Privileges are the actions a user is limited to perform on a database object. These privileges are defined by attributes and interactions with the client authentication system.
This is a list of the most commonly used attributes for the CREATE USER command:
The superuser can bypass all privilege checks. Only a superuser can create new users. If you need to create a user, you must have superuser privileges. To create a database superuser, go into psql and use the command:
CREATE USER username CREATEUSER;
All users besides the superuser need to be given explicit permissions to create databases. This can be done with the command:
CREATE USER username CREATEDB;
When you perform this command, besides creating a database, it also creates a user.
A password only applies to a user when password authentication is used. Note that database passwords are separate from operating system passwords. Use the following to specify a password upon creation of a user:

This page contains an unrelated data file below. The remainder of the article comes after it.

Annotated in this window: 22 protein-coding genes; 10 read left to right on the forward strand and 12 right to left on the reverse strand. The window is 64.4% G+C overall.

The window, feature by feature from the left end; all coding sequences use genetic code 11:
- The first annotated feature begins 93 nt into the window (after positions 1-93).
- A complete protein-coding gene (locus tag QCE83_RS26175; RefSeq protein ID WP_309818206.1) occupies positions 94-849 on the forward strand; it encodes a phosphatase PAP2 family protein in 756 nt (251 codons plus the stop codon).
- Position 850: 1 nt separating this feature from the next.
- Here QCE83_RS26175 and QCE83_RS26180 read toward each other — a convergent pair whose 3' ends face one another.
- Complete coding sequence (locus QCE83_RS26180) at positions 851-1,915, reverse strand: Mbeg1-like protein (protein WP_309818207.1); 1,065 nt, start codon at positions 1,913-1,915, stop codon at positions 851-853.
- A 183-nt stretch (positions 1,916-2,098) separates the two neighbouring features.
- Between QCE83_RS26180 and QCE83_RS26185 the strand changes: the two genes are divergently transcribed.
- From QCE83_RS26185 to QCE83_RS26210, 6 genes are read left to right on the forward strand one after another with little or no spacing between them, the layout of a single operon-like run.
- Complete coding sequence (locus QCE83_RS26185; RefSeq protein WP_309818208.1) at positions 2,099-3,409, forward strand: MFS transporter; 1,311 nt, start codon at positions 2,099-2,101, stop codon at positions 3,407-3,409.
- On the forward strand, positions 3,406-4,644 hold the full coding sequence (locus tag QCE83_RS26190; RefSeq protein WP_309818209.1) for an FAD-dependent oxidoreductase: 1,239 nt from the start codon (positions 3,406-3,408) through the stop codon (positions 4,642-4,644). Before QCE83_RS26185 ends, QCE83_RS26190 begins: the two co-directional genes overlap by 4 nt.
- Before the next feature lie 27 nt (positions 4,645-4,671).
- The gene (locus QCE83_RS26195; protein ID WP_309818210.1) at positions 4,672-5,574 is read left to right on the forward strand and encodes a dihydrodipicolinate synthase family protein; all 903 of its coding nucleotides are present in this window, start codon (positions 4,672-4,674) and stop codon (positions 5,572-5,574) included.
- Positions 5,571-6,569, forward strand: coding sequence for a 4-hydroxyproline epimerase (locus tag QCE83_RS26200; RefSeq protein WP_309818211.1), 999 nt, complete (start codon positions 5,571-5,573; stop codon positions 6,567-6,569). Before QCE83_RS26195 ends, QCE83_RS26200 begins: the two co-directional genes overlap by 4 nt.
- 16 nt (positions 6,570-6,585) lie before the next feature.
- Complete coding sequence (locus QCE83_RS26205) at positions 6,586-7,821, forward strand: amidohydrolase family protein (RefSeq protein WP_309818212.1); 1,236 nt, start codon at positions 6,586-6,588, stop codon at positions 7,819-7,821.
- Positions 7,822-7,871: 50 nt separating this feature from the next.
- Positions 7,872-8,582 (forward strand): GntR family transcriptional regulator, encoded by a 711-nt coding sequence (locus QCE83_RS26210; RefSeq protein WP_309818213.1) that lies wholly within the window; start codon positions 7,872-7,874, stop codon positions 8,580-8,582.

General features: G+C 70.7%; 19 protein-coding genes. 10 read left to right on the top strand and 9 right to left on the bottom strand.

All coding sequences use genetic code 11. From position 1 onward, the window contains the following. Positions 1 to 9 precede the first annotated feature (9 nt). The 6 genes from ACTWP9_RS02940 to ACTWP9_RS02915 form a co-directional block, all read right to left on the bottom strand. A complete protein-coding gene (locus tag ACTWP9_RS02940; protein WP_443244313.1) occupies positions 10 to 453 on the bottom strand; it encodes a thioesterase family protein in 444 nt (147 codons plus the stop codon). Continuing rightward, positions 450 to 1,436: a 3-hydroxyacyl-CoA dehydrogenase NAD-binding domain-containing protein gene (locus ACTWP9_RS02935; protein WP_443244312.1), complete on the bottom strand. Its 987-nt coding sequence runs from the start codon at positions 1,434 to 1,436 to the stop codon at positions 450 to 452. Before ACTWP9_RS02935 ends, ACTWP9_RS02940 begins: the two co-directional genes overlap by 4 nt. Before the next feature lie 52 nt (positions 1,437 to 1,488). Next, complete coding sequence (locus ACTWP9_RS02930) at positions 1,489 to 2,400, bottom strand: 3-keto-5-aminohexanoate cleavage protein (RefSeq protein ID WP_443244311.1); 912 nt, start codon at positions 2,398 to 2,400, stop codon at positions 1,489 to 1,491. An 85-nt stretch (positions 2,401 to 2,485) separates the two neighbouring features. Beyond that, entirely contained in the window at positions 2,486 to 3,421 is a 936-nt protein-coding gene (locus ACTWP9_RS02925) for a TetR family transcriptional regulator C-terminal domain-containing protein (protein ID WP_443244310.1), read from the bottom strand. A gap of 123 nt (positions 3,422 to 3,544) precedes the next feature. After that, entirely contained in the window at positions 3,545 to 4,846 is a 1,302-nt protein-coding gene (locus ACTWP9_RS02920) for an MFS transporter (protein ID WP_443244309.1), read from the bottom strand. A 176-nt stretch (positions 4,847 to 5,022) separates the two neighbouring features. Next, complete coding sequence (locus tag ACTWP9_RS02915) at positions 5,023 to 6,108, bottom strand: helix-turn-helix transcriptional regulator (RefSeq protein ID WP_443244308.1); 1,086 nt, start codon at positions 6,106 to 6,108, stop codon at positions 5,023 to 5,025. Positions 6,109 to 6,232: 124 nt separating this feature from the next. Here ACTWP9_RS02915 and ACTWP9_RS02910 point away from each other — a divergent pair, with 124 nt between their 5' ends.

CREATE USER username WITH PASSWORD 'string';
Example 8-2. Creating a User with a Password
CREATE USER jessica WITH PASSWORD 'jess5429';
User Mark needs all privileges, because he is the manager. He should be able to perform anything on the database. A password should also be given because he has extended privileges. To create him, use:
CREATE USER mark WITH PASSWORD 'mk6798' CREATEUSER;
|Listing User Attributes|
If you don't specify any privileges, then those privileges will default to false.
Example 8-3. Viewing User Attributes
SELECT * FROM pg_user;
If you want to change a user attribute or privilege, then you can use the ALTER USER command. This command can only be used on existing database users. For instance, you have a user named Jonathan in your database. You want to give him a password or change his current password. Use the following command to assign Jonathan the new password jt1591:
Example 8-4. Modifying a User Attribute
ALTER USER jonathan WITH PASSWORD 'jt1591';
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